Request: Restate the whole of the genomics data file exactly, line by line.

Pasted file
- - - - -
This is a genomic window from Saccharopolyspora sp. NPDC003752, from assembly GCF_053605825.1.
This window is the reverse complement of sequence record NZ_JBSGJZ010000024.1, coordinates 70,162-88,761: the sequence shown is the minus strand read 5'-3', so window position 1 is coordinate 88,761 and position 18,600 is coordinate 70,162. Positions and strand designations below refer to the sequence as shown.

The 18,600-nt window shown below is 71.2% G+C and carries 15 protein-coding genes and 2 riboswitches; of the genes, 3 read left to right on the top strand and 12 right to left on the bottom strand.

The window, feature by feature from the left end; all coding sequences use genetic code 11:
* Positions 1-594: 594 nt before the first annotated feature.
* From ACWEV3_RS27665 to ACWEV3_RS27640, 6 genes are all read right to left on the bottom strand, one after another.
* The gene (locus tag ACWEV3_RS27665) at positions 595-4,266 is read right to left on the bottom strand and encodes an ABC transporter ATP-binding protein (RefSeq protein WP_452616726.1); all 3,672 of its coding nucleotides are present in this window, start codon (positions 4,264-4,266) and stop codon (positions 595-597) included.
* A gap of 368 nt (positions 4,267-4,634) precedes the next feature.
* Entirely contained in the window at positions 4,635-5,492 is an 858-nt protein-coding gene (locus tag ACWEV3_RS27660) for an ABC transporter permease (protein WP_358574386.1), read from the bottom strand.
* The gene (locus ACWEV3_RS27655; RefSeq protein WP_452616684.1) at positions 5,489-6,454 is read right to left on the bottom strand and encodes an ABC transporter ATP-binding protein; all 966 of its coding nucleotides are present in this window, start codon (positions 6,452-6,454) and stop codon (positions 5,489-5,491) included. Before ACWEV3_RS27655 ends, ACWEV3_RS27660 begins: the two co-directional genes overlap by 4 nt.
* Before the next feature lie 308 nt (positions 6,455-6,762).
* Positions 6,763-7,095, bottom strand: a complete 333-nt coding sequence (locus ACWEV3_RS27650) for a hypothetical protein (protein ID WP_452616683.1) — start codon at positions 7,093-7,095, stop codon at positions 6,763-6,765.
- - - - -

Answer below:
This is a genomic window from Saccharopolyspora sp. NPDC003752, from assembly GCF_053605825.1.
This window is the reverse complement of sequence record NZ_JBSGJZ010000024.1, coordinates 70,162-88,761: the sequence shown is the minus strand read 5'-3', so window position 1 is coordinate 88,761 and position 18,600 is coordinate 70,162. Positions and strand designations below refer to the sequence as shown.

The 18,600-nt window shown below is 71.2% G+C and carries 15 protein-coding genes and 2 riboswitches; of the genes, 3 read left to right on the top strand and 12 right to left on the bottom strand.

The window, feature by feature from the left end; all coding sequences use genetic code 11:
* Positions 1-594: 594 nt before the first annotated feature.
* From ACWEV3_RS27665 to ACWEV3_RS27640, 6 genes are all read right to left on the bottom strand, one after another.
* The gene (locus tag ACWEV3_RS27665) at positions 595-4,266 is read right to left on the bottom strand and encodes an ABC transporter ATP-binding protein (RefSeq protein WP_452616726.1); all 3,672 of its coding nucleotides are present in this window, start codon (positions 4,264-4,266) and stop codon (positions 595-597) included.
* A gap of 368 nt (positions 4,267-4,634) precedes the next feature.
* Entirely contained in the window at positions 4,635-5,492 is an 858-nt protein-coding gene (locus tag ACWEV3_RS27660) for an ABC transporter permease (protein WP_358574386.1), read from the bottom strand.
* The gene (locus ACWEV3_RS27655; RefSeq protein WP_452616684.1) at positions 5,489-6,454 is read right to left on the bottom strand and encodes an ABC transporter ATP-binding protein; all 966 of its coding nucleotides are present in this window, start codon (positions 6,452-6,454) and stop codon (positions 5,489-5,491) included. Before ACWEV3_RS27655 ends, ACWEV3_RS27660 begins: the two co-directional genes overlap by 4 nt.
* Before the next feature lie 308 nt (positions 6,455-6,762).
* Positions 6,763-7,095, bottom strand: a complete 333-nt coding sequence (locus ACWEV3_RS27650) for a hypothetical protein (protein ID WP_452616683.1) — start codon at positions 7,093-7,095, stop codon at positions 6,763-6,765.